After Cusco, we went down to south western Peru to view the Nazca Lines. No, not stock car racing.
The Nazca Lines are a series of geoglyphs in the Nazca Desert of various shapes, such as a hummingbird, dog, tree, and whale. According to Wikipedia, the combined length of all the lines is 808 miles, with each of them being over a foot wide. They were created sometime between 500 BCE and 500 CE, and probably created for religious reasons.
This was the flyover circuit of the Aerodana aircraft:
To go on this tour, we took a shuttle from Lima to a hotel in Paracas. From there, another shuttle took us to the Pisco airport, which was refreshingly empty. Matthew and Teresa would eventually go in one aircraft while Mel and I went in another that departed 15 minutes later. While we waited, we did exercises like push-ups and squats,
amusing nearly inspiring bewildered waiting passengers to do the same.
We were warned that we might get motion sickness, but I was prepared having brought ginger tablets along for the trip.
Or so I thought. By the fifth or sixth geoglyph (nearly an hour into the flight), I was clutching a plastic bag as I felt ready to hurl stomach acid. The pilots were dipping the wings of the plane a good 45 degrees—first left, then right—so that the passengers could view the earthly patterns. This rolling pattern induced nausea of the rollercoaster sort.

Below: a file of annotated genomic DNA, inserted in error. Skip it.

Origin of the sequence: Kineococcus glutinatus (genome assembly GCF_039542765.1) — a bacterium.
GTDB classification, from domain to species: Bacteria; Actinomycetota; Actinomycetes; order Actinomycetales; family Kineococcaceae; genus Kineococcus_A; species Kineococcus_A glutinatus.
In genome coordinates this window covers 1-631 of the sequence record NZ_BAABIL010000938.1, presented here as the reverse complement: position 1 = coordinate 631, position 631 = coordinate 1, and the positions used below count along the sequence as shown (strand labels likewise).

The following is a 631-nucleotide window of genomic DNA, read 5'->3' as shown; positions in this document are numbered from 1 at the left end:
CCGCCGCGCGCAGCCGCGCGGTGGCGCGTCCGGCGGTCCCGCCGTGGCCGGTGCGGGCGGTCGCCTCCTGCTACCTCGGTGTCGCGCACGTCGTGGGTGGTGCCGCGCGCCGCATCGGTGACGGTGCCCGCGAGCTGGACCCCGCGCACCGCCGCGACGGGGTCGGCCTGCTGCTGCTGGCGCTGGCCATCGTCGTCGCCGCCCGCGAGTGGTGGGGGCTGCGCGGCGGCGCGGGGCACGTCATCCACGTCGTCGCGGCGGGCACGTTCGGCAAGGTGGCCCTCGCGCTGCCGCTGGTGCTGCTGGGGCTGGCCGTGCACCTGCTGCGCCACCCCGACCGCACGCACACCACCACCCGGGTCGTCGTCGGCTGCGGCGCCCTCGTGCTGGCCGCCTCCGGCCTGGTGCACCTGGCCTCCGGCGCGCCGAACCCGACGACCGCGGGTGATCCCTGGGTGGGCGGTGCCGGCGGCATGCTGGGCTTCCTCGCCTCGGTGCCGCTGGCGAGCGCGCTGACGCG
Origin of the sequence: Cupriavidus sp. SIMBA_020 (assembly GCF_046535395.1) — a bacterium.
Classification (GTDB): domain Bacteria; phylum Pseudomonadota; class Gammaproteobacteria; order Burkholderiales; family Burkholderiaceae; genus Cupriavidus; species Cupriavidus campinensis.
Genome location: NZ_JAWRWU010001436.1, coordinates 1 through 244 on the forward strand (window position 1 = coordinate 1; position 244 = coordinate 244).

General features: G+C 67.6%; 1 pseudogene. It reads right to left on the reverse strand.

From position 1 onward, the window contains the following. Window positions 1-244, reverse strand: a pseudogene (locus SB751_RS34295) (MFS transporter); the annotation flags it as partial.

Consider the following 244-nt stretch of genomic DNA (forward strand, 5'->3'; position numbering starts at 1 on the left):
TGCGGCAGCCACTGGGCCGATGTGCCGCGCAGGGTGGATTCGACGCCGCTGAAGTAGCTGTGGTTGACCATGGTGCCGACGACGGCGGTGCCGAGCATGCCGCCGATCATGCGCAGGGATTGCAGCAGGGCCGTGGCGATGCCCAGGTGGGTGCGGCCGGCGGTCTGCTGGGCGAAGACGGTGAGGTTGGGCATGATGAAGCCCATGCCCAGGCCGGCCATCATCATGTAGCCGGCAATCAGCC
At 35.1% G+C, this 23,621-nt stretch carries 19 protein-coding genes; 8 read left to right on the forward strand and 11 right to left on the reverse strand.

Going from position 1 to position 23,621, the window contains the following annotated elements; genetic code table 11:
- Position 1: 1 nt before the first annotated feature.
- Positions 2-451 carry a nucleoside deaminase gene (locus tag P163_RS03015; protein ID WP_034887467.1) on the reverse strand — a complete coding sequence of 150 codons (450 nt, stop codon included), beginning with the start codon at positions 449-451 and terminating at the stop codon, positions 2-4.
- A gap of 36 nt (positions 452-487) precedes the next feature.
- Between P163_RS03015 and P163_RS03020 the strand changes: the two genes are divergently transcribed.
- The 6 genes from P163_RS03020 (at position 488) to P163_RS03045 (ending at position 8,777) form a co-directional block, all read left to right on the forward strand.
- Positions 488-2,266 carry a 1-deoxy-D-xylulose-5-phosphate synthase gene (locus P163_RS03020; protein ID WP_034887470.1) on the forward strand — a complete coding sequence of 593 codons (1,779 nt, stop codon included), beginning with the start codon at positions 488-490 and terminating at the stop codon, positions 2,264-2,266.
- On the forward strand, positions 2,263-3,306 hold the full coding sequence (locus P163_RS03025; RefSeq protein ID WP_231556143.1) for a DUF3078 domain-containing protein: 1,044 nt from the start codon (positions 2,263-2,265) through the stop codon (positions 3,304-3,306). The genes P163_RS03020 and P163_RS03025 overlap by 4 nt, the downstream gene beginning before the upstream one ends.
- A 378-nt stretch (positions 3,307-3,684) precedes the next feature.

What saved me from losing my cookies, so the speak, was… alcohol. Or at least that’s what I think did it. I was sitting directly behind the pilot of the plane, you see, and the co-pilot could detect the discomfort on my face. He handed me a cotton ball which he moistened with a mystery liquid from a bottle, and then motioned me to smell it. It smelled like pisco, the famous Peruvian liquor. Whatever it was, it seemed to help.
But by that time, I had already stopped trying to take photos. So the photos immediately are courtesy of Mel and her DSLR.
Here’s a monkey geoglyph:
and an “astronaut”:
I put astronaut in quotes because surely ancient humans had no concept of launching earthlings into outer space in spacesuits aboard rockets. Unless they encountered aliens or something.
Anyhow, this was probably the only part of our Peru trip that wouldn’t recommend to people, especially if you are prone to motion sickness. You get to see each geoglyph for only a few seconds each—if you can even make them out—and for me there was not much more value in seeing the patterns from behind glass a couple thousand feet up in the air than, say, on a computer screen using Bing Image Search for “Nazca Lines.” The latter would save you several hundred dollars in flight and associated travel fees.
Supposedly, you can see some of the geoglyphs from certain mountaintops and roadside viewing towers. Those very well might have been worth it.